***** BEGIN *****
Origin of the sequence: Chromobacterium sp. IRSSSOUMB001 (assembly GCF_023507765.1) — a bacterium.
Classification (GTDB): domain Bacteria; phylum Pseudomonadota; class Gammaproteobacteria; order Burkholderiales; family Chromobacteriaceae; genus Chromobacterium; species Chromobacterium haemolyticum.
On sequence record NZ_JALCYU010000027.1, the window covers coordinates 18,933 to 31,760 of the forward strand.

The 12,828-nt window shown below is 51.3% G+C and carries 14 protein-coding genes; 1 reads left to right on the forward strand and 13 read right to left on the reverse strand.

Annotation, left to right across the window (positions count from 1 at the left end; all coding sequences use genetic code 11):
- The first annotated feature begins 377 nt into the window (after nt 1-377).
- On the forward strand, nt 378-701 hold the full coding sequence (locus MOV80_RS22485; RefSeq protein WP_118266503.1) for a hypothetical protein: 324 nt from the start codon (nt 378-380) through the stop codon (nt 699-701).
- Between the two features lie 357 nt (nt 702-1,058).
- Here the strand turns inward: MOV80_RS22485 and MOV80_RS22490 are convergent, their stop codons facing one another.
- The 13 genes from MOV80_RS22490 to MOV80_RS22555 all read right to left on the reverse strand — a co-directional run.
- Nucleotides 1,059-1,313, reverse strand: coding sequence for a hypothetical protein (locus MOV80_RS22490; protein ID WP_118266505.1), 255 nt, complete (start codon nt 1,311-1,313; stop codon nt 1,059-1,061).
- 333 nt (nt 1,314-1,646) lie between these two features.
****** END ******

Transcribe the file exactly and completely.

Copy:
Origin of the sequence: Chromobacterium sp. IRSSSOUMB001 (assembly GCF_023507765.1) — a bacterium.
Classification (GTDB): domain Bacteria; phylum Pseudomonadota; class Gammaproteobacteria; order Burkholderiales; family Chromobacteriaceae; genus Chromobacterium; species Chromobacterium haemolyticum.
On sequence record NZ_JALCYU010000027.1, the window covers coordinates 18,933 to 31,760 of the forward strand.

The 12,828-nt window shown below is 51.3% G+C and carries 14 protein-coding genes; 1 reads left to right on the forward strand and 13 read right to left on the reverse strand.

Annotation, left to right across the window (positions count from 1 at the left end; all coding sequences use genetic code 11):
- The first annotated feature begins 377 nt into the window (after nt 1-377).
- On the forward strand, nt 378-701 hold the full coding sequence (locus MOV80_RS22485; RefSeq protein WP_118266503.1) for a hypothetical protein: 324 nt from the start codon (nt 378-380) through the stop codon (nt 699-701).
- Between the two features lie 357 nt (nt 702-1,058).
- Here the strand turns inward: MOV80_RS22485 and MOV80_RS22490 are convergent, their stop codons facing one another.
- The 13 genes from MOV80_RS22490 to MOV80_RS22555 all read right to left on the reverse strand — a co-directional run.
- Nucleotides 1,059-1,313, reverse strand: coding sequence for a hypothetical protein (locus MOV80_RS22490; protein ID WP_118266505.1), 255 nt, complete (start codon nt 1,311-1,313; stop codon nt 1,059-1,061).
- 333 nt (nt 1,314-1,646) lie between these two features.